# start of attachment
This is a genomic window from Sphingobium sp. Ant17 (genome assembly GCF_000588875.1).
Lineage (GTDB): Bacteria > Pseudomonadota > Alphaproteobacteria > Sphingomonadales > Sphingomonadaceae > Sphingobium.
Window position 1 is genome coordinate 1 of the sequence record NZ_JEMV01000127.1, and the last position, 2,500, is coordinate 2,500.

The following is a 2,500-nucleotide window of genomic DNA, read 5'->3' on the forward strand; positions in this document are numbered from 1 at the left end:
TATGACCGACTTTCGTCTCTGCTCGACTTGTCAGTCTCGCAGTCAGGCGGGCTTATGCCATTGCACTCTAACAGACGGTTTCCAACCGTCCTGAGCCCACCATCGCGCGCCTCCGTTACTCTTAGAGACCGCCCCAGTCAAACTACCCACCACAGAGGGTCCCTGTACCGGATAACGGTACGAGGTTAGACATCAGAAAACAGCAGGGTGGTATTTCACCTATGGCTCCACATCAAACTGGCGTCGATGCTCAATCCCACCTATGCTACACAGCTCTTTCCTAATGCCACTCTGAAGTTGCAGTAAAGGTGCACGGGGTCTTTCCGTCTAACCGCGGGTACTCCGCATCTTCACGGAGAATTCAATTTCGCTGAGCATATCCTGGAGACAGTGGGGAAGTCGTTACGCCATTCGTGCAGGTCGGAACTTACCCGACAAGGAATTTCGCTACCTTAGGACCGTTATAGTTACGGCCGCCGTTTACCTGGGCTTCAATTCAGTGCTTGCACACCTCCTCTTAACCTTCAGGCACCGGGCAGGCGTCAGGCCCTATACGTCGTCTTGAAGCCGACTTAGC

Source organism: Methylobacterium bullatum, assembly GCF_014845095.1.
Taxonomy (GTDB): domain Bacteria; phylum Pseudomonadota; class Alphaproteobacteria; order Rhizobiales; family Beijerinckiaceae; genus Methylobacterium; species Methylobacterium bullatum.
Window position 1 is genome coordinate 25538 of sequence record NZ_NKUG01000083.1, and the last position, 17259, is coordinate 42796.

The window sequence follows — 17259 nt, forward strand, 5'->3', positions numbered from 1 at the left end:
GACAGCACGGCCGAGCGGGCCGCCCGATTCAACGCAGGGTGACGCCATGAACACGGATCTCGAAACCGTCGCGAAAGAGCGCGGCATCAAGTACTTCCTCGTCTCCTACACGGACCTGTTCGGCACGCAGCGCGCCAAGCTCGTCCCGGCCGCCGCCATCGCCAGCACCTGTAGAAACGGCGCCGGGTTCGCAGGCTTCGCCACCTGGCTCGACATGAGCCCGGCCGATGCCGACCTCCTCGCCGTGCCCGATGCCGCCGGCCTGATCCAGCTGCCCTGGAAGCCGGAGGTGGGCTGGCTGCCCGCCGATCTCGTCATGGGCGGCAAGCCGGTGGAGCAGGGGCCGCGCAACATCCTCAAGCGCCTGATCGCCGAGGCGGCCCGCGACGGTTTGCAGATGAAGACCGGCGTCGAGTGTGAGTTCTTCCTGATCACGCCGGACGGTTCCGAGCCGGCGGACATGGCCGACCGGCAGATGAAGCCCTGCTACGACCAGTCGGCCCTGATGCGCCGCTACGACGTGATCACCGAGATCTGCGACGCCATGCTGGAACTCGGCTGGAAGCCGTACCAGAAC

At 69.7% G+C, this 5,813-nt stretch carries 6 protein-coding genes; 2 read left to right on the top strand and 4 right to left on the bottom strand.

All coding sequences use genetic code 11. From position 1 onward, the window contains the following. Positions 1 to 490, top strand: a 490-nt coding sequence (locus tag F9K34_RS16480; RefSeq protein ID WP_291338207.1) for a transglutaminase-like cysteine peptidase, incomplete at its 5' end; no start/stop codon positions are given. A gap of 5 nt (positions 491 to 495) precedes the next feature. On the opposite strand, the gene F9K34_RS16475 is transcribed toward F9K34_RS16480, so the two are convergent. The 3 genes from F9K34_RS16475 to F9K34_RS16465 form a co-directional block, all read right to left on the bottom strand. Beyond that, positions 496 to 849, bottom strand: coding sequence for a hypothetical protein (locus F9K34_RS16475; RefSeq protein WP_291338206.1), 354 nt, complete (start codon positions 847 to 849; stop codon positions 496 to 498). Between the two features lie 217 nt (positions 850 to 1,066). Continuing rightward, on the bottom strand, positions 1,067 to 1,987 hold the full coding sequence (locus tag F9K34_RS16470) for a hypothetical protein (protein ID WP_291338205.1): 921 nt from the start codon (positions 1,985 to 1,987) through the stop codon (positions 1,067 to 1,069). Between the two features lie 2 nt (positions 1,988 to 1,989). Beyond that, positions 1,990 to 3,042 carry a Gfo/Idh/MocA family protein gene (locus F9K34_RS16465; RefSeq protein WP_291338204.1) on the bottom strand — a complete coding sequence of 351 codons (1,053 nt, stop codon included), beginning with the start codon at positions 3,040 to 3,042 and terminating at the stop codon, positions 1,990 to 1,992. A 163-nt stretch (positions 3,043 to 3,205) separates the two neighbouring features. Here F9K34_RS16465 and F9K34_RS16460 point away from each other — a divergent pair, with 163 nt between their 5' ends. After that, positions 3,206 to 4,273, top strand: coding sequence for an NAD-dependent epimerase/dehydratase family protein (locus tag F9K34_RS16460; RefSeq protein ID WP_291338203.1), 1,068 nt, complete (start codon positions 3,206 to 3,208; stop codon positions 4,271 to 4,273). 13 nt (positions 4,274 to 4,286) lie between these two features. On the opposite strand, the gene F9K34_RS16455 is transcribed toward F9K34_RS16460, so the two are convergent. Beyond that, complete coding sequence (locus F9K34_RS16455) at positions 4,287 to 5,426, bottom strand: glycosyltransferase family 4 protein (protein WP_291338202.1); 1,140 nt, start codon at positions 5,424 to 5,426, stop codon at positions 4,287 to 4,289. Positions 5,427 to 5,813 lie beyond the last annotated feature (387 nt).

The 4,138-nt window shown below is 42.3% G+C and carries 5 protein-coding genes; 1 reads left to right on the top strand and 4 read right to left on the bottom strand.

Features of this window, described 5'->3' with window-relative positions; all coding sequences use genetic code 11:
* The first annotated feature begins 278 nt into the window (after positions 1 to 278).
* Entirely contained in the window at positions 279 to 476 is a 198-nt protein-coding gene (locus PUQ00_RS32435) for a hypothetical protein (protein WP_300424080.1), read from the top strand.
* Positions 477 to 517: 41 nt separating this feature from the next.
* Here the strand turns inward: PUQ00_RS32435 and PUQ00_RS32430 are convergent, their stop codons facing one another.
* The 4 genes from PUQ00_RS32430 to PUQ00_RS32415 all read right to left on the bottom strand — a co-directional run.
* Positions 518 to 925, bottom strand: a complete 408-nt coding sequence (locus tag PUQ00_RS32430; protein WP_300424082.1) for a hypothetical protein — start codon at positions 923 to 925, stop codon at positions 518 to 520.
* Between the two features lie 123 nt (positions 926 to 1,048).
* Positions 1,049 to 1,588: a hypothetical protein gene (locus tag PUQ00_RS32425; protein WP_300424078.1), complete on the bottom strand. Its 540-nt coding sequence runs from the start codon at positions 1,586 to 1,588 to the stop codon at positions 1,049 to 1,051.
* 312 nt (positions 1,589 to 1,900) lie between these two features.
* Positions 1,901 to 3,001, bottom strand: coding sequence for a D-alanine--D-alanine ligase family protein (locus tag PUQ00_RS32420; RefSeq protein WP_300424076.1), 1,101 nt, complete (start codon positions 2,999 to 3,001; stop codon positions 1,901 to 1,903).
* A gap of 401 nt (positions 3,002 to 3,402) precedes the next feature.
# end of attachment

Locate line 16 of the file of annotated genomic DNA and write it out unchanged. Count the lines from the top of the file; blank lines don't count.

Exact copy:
* Entirely contained in the window at positions 279 to 476 is a 198-nt protein-coding gene (locus PUQ00_RS32435) for a hypothetical protein (protein WP_300424080.1), read from the top strand.